Granting Qatar Airways extra flights into Australia would have delivered cheaper airfares and a $1 billion economic boost, a parliamentary inquiry has been told.
A Senate inquiry examining the Albanese government’s decision to knock back Qatar Airways’ bid for more flights held its first public hearing in Sydney on Tuesday.
Airline Intelligence and Research chief executive Tony Webber said additional services would have led to “favourable effects”.
“There will be a material reduction in airfares … somewhere between seven per cent and 10 per cent,” he told the Senate committee.
The former Qantas chief economist said there would have been an improvement in inbound tourism, largely from Europe, that could have been worth up to $1 billion.
Dr Webber described the Australian airline as an “exceptionally aggressive competitor”.
“If a new carrier encroaches on its routes, on its market share, then it will aggressively respond,” he said.
Representatives from Qatar Airways and Qantas did not appear on Tuesday but have been invited to give evidence.
Committee member Tony Sheldon was particularly insistent that Qatar Airways CEO Akbar Al Baker attend after the inquiry heard from lawyers representing Australian women who were strip-searched in Dubai.
“The statement from Qatar Airways yesterday that they intend to send unspecified ‘representatives’ is not sufficient,” he said in a statement on Tuesday.
Transport Minister Catherine King has come under fire for her decision to reject Qatar Airways’ request to double the 28 weekly services it offers in Australia, after being lobbied by Qantas.
Critics say the move shields Qantas from competition, but Ms King has maintained the decision was made in the national interest.
Sydney University professor Rico Merkert estimated the cost to the economy to be more than $1 billion because of the government’s decision.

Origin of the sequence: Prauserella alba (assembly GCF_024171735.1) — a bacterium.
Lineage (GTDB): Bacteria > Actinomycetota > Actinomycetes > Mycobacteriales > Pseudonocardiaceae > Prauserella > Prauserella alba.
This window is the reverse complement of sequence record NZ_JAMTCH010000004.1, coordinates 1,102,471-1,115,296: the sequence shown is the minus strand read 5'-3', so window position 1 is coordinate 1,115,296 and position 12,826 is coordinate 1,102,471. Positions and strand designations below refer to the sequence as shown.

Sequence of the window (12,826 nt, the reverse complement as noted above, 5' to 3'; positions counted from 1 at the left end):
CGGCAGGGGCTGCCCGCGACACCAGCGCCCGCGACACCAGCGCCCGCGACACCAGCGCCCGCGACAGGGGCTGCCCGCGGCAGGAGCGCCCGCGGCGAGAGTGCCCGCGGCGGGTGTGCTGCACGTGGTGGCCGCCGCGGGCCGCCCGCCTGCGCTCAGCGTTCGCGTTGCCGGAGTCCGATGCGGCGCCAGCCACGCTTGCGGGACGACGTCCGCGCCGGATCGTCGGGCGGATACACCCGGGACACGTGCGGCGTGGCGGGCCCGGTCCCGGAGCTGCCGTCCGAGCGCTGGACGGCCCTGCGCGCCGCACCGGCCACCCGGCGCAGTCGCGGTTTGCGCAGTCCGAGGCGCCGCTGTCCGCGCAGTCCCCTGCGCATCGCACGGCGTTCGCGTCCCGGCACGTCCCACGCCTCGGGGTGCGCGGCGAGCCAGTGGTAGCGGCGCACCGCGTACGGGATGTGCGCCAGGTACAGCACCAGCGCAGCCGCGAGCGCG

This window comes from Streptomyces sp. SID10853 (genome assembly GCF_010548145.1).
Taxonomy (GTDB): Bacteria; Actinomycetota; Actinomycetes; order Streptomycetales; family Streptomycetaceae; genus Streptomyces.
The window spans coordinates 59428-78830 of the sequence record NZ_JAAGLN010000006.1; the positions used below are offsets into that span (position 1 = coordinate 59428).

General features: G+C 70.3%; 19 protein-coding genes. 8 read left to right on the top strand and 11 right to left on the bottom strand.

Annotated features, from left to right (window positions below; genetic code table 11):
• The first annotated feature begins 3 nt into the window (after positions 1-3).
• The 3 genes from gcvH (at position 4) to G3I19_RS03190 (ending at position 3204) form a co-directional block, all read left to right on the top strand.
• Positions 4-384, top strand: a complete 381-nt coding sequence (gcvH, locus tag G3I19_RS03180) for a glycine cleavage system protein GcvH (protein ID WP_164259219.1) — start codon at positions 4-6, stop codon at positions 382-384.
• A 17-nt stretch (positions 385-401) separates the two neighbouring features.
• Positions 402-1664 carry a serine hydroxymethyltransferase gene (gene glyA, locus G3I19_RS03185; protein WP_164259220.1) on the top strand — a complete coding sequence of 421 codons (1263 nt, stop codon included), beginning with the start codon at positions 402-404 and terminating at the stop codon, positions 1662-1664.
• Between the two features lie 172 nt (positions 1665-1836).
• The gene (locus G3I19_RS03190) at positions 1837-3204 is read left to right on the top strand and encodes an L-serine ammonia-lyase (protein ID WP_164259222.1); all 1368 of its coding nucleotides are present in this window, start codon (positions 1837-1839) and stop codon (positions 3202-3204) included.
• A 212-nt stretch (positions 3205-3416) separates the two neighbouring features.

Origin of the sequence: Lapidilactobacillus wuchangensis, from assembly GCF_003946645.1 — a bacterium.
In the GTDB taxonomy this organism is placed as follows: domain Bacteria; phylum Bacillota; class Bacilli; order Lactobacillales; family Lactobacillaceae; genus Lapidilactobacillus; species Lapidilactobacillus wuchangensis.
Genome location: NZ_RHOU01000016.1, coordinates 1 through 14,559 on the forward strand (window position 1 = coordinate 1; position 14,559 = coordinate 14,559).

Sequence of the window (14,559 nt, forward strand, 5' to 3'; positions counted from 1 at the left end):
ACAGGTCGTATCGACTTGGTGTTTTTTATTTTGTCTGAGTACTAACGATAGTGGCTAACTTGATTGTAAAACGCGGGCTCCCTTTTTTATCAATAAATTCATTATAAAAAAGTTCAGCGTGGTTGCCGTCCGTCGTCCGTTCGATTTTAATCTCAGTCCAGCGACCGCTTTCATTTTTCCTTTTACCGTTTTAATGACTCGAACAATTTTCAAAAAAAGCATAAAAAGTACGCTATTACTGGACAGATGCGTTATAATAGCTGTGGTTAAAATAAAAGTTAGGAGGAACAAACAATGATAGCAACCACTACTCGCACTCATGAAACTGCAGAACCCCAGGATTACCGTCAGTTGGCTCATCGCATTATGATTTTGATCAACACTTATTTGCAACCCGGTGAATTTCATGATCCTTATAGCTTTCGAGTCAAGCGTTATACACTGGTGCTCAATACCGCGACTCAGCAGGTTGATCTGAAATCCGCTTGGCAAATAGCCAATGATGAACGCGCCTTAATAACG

He said had the request been granted, cheaper international airfares would have been guaranteed.
Thirteen Australian women were detained at Doha’s Hamad International Airport in October 2020, after a baby was found abandoned in a bin.
Qatari authorities searched for the mother before they pulled women off several flights at gunpoint. The women were led away and forced to undergo invasive examinations.
Marque Lawyers managing partner Michael Bradley, who is representing a group of the women, said Qatar Airways was dragging out the case and had made it a “torturous and expensive process”.
“What happened to them was extraordinary and the airline has not answered for it,” he said.
“The airline has never stepped up and clients have been forced to undertake complex and potentially very expensive litigation to try to enforce their rights and seek redress.”
Mr Bradley said his clients want Mr Al Baker to appear before the inquiry.
Opposition transport spokeswoman Bridget McKenzie said she was concerned the women were being used as a “front” for the decision to reject the extra flights.
Asked if Qatar’s request should be allowed, Sydney Airport chief executive Geoff Culbert said there were “strong arguments” for increasing flights when services from the Middle East were down by a quarter.
Flight Centre boss Graham Turner said it was in the government’s interest to review the decision, saying it would stay in people’s minds.
Asked if Qantas was the most aggressive airline to deal with, Mr Culbert replied: “Yes.”
Qantas has faced a recent storm of disasters, including a potential $250 million fine from the consumer watchdog.
The airline also lost a High Court appeal, which found it had illegally sacked almost 1700 workers during the COVID-19 pandemic.
The committee will report back by October 9.